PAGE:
The ONE bit of gym kit that rapidly tones tummies

Fitness experts reveal the ONE bit of gym kit that will tone your tummy at rapid speed – but people rarely use it

  •  Gym-goers don’t make use of equipment that is highly effective for toning tums
  • Kettlebells are large weights that can be used to work several muscle groups 
  • READ MORE:  I keep my arms toned with the lazy girl workout 

It is a mission shared by millions of gym bunnies: tone and strengthen the core muscles, or abs.

Most of us think body-weight exercises done on the floor are the best way to build muscle in your abdomen – using movements like crunches and planks, for example. 

But a growing number of fitness pros say these exercises can be fruitless. 

Instead, you’re better off picking up a piece of gym equipment that not enough gym-goers make use of, they say.

Influencer and fitness guru Amy Kiser Schemper has raked in more than 1.5 million views with her standing abs workout that uses a kettlebell to squeeze the abdominal muscles.

Fitness expert Amy Kiser Schemper has attracted millions of viewers to her workout that shows how to tighten the abs while standing up

In just 10 minutes, she says, you can ‘strengthen and tone your tummy’ – without any crunches, planks or exercises done on the mat.

A kettlebell is a large weight with a looped handle, usually made from iron or steel.

The tool is most commonly used to add extra resistance to body weight exercises that work the legs, buttocks and thighs – like squats. 

The weight also often feature in workouts designed to tone the arms and shoulders.

A post shared by Matt Tralli (@matttralli5)

But personal trainers say they are also highly effective for combatting tummy flab in a short space of time.

According to fitness trainer Sam Hopes, standing kettlebell exercises can be gentler on the lower back compared to sit ups, too.


Being highly active reduces the risk of chronic lower-back pain by 16 per cent, research suggested in July 2017.

Regular moderate activity lowers the risk of such discomfort by 14 per cent, a study review found.

Yet, exercise has no impact on short-term back pain or that which causes hospitalisation or disability, the research adds.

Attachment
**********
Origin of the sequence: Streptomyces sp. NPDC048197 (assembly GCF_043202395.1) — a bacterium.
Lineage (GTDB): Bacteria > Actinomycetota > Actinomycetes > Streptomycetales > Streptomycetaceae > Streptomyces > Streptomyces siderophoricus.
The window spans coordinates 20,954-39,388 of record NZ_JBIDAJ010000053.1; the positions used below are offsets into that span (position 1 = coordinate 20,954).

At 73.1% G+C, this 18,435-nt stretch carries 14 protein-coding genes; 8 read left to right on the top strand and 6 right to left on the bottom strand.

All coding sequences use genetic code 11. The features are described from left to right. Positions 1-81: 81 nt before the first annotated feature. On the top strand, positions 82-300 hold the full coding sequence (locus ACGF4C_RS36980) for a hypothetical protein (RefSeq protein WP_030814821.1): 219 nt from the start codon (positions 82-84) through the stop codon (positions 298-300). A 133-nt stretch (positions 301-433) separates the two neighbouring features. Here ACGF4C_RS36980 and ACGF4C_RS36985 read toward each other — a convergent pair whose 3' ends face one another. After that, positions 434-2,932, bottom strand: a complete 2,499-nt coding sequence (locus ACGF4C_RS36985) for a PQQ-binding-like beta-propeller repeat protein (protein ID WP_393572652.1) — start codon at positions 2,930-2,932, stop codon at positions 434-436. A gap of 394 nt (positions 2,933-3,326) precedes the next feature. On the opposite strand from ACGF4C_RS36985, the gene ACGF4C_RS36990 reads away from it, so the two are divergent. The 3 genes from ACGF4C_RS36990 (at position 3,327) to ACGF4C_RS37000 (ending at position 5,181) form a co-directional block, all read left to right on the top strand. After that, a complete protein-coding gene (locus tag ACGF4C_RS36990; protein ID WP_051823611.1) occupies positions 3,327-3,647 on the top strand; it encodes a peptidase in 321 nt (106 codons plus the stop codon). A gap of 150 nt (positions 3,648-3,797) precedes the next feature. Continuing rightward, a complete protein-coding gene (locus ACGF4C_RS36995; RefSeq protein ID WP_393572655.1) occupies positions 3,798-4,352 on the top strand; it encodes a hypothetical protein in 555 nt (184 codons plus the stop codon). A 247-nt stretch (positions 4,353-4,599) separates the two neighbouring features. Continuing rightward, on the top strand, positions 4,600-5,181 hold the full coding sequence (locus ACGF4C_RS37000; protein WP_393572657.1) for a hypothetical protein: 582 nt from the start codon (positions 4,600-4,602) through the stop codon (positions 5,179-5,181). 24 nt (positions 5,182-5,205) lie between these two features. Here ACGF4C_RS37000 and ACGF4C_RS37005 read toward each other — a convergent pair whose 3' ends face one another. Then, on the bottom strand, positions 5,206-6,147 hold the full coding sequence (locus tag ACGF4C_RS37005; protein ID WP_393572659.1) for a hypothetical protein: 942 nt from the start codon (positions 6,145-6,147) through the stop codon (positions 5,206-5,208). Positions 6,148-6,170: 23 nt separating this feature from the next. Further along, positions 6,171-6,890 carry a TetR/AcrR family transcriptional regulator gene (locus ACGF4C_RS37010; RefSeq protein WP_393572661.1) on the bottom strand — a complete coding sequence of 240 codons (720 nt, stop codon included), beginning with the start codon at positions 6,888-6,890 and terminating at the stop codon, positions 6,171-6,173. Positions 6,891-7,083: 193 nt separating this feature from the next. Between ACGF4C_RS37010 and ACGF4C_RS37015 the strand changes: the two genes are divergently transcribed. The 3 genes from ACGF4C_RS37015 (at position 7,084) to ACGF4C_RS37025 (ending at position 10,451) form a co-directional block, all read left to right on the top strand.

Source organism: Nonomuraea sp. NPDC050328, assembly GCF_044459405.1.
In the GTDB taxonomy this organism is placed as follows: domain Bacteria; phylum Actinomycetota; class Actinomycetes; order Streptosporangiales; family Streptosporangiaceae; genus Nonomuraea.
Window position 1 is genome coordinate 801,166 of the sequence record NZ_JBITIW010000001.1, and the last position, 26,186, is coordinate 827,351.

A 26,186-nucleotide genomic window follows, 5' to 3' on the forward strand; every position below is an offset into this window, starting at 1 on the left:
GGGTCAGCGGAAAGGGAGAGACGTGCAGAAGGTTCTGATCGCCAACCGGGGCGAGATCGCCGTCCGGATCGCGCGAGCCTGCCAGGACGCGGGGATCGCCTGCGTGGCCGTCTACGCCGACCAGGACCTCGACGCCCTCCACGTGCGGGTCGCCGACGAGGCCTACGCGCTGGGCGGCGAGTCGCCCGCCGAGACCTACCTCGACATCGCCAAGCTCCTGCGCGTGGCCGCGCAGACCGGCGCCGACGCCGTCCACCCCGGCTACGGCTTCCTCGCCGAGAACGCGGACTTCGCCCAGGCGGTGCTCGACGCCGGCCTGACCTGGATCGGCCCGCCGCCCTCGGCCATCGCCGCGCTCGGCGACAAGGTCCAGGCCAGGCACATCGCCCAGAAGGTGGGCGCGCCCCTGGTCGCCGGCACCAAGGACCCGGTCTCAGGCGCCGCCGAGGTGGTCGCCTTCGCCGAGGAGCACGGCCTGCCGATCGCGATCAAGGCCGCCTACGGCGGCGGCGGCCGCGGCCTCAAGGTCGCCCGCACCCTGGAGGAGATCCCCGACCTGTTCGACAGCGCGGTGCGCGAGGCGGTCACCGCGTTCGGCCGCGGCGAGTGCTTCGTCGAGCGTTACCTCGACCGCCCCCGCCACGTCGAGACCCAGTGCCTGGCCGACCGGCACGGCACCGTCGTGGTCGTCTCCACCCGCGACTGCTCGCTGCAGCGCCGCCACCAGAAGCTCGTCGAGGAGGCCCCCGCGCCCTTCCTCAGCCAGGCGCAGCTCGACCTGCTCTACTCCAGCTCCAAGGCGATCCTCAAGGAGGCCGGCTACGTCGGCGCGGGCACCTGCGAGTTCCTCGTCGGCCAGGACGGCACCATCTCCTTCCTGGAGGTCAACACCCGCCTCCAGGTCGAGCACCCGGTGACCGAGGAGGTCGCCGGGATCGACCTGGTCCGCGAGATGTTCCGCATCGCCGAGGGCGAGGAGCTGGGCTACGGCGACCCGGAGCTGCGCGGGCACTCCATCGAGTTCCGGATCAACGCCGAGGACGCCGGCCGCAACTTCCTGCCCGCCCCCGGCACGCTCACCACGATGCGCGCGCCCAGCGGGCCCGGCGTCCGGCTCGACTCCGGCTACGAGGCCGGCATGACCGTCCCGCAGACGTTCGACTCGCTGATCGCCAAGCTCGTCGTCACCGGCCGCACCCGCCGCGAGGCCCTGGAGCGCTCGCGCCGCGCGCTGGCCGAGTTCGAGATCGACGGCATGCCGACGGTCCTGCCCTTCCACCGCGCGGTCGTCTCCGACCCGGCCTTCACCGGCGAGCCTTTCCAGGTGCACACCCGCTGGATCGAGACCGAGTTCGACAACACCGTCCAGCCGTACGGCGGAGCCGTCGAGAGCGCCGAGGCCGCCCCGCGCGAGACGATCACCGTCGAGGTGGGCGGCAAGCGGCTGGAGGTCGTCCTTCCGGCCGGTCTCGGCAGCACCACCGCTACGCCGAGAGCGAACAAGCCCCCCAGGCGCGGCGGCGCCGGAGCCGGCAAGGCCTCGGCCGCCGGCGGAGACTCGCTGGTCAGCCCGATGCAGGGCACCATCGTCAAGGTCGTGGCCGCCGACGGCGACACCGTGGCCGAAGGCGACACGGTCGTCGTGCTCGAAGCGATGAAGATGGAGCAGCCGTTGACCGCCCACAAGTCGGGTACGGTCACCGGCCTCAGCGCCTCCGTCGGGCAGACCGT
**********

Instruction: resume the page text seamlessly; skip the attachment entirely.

Dr Joel Press, physiatrist-in-chief at the Hospital for Special Surgery in New York, who was not involved in the study, said: ‘We were meant to move. We were not meant to be stagnant in any way.

‘Generally lower impact, walking type things are probably the starting point. 

‘Swimming is another low-impact activity that puts less load on your back’. 

Dr Press advises back-pain sufferers avoid sports that involve a lot of twisting and turning, such as golf and tennis. 

In Ms Kiser Schemper’s video – posted by her fitness business account, BodyFitByAmy, the exercise guru takes viewers through a number of exercises usin a 15-pound kettlebell.

If this feels too heavy for you, she says, you can use a lighter, more comfortable weight. 

Her series of exercises include ‘around the world’ – which involves twirling the kettlebell around your head.

Then there’s twisting the core while holding the weight, and the ‘windmill’, where you bend down to one side and hold the kettlebell up in the air.

 This all works to stabilize and strengthen the core muscles, while also working the arms.

Elsewhere, fitness duo Matt Tralli and Louis Chandler (above) – who have a combined following of more than 600,000 on Instagram – have posted just four exercises using kettlebells that are said to fire up the abs.

These include lifting the kettlebell above the head while marching and alternating shoulders with the kettlebell in hand.

They demonstrate sitting up with one hand on the weight and lifting and rotating the legs around a kettlebell.

A 2013 study published in the Journal of Fitness Research found that subjects training with kettlebells increased their core strength by 70 per cent following an eight-week program.

Other research by experts from the American Council on Exercise (ACE) has found that kettlebell training also boosts aerobic capacity – safeguarding lung and heart health – as well as improving balance.

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